London-based Reuters photographer Luke MacGregor shot the picture above by using a slow shutter speed, around 1/50th of a second, and continually shooting frames with no flash in the hope that he would catch the moment a flash from another photographer illuminated Jessica Biel posing on the red carpet.

This reminded me of an earlier red-carpet picture of Jessica Biel where Luke had used the same “catch flash” technique. The picture of her arrival at the BAFTAs, below, caused a mini stir of discontent amongst the desk editors in Singapore. Some editors championed the picture, others wanted to reject it, or ‘spike’ it in journalistic terminology. One editor even said the technique was like “shooting by accident”.

Riding with Obama: Backstage

Reuters Washington staff photographer Jason Reed is traveling with the campaign of Democratic presidential nominee Barack Obama through election day.

It is on extremely rare occasions that individual wire service photographers get exclusive behind the scenes access with the U.S. presidential candidates for even just a few moments during the 2008 campaign. When we do it represents a fleeting chance to grab a few unguarded moments where the candidates are more relaxed and less wary of scrutiny away from the glare of the lights and the constant presence of dozens of intrusive cameras and microphones. When you cover the same man, day in and day out, with most of the time spent jostling with dozens of other photographers to get essentially the same shots from the same positions, any chance to get a few exclusive unguarded moments with just the candidate and yourself is a huge bonus.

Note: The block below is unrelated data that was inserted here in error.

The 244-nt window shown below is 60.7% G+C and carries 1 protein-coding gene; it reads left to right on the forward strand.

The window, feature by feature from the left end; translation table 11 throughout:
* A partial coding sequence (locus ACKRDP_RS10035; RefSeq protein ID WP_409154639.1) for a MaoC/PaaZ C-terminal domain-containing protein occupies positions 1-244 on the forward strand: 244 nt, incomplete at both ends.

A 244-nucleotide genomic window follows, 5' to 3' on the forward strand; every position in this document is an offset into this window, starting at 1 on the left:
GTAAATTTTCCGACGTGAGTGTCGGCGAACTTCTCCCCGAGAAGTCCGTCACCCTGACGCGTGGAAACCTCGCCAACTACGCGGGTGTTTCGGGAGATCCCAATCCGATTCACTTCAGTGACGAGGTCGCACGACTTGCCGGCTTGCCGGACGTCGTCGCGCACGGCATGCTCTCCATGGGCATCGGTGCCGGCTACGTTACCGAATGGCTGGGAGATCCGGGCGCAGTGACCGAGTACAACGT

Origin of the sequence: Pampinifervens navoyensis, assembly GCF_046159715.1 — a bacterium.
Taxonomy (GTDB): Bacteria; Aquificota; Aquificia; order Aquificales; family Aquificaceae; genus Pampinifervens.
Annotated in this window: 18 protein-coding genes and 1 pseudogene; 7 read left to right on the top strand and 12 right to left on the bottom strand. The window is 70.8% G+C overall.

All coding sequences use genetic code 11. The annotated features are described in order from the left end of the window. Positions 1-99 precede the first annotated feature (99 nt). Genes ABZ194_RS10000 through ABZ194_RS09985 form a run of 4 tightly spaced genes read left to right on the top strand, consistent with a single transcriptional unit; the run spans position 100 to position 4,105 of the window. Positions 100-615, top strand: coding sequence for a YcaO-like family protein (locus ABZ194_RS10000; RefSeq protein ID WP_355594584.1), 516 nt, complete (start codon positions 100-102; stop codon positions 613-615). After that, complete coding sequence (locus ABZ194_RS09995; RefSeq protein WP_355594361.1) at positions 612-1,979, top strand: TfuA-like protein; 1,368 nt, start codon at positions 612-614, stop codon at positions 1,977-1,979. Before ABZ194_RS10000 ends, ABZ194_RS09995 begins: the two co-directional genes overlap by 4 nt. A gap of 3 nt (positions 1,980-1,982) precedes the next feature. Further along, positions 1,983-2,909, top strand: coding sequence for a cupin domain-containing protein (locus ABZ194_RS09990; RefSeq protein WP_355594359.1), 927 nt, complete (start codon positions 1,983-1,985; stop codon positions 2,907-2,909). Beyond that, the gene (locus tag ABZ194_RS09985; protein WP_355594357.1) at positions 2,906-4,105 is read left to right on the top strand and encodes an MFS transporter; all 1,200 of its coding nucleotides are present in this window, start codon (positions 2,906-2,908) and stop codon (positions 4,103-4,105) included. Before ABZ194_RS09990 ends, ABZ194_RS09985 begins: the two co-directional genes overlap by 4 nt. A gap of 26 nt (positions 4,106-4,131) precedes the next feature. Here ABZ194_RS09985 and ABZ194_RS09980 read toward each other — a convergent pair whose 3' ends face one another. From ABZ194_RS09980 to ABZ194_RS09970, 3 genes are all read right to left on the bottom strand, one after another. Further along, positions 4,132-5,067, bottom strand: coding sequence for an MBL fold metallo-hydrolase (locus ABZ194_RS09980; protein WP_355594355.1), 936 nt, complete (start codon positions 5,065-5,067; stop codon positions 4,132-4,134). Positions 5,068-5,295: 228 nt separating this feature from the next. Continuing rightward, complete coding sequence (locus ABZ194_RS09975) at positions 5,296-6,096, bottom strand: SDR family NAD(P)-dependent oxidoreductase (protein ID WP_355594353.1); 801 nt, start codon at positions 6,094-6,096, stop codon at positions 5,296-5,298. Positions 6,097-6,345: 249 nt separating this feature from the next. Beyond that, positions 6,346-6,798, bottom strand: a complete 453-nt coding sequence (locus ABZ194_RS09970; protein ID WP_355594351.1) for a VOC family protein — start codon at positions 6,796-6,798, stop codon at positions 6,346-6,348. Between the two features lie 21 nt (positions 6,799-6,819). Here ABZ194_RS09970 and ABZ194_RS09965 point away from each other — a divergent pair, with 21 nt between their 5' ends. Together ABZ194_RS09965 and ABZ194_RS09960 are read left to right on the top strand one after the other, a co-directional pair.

Democratic presidential nominee Senator Barack Obama backstage before a campaign appearance in Pittsburgh, October 27, 2008.  REUTERS/Jason Reed

One of those rare opportunities occurred Monday night as I requested and was granted access backstage and behind the scenes with the Democratic Presidential nominee, Senator Barack Obama before a campaign rally in Pittsburgh, Pennsylvania.

Editing Under Fire in Afghanistan

I’ve spent the past month embedded with the German armed forces Bundeswehr – operating as part of the NATO-led International Security Assistance Force (ISAF) in northern Afghanistan – accompanying troops during missions from their bases in Masar-e-Sharif, Feyzabad and Kunduz. This is the first time the German army have allowed news agency photographers to be embedded with operational units, in the way the U.S. have allowed journalists similar access for many years. To be close to the units operating on the ground is the only way to report on their day-to-day work.


Tuesday, September 30th was a special day. It was the first day after the month’s new moon and Muslims all over the world were celebrating the Eid al-Fitr festival, marking the end of the holy month of Ramadan. It is a joyful day for Afghans too. Families prepare delicious food and celebrate together with friends and relatives.

I was attached to a unit of German and Belgian soldiers driving to the town of Taloqan, about 75 kilometres east of Kunduz. There was tension in the air. Some roads were closed to military vehicles because suicide attacks or roadside bombs were expected during the holiday period. Just a week before, a suicide bomber driving a car had got close to a German army convoy, causing damage to armoured vehicles. German military personnel travelling inside had a lucky escape.